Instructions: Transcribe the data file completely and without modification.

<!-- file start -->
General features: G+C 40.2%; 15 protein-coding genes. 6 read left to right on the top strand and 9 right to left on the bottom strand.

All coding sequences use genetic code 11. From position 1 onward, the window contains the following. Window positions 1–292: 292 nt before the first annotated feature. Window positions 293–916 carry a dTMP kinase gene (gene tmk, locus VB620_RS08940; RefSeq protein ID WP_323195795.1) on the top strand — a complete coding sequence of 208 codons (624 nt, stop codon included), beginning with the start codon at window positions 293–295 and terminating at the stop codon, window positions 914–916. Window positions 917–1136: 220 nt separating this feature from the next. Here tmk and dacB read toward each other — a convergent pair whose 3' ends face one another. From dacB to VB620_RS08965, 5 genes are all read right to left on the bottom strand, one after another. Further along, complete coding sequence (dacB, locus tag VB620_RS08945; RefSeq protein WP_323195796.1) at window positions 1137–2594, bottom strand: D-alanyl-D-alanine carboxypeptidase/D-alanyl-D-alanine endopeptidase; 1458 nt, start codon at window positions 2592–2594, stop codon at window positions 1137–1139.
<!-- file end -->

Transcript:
General features: G+C 40.2%; 15 protein-coding genes. 6 read left to right on the top strand and 9 right to left on the bottom strand.

All coding sequences use genetic code 11. From position 1 onward, the window contains the following. Window positions 1–292: 292 nt before the first annotated feature. Window positions 293–916 carry a dTMP kinase gene (gene tmk, locus VB620_RS08940; RefSeq protein ID WP_323195795.1) on the top strand — a complete coding sequence of 208 codons (624 nt, stop codon included), beginning with the start codon at window positions 293–295 and terminating at the stop codon, window positions 914–916. Window positions 917–1136: 220 nt separating this feature from the next. Here tmk and dacB read toward each other — a convergent pair whose 3' ends face one another. From dacB to VB620_RS08965, 5 genes are all read right to left on the bottom strand, one after another. Further along, complete coding sequence (dacB, locus tag VB620_RS08945; RefSeq protein WP_323195796.1) at window positions 1137–2594, bottom strand: D-alanyl-D-alanine carboxypeptidase/D-alanyl-D-alanine endopeptidase; 1458 nt, start codon at window positions 2592–2594, stop codon at window positions 1137–1139.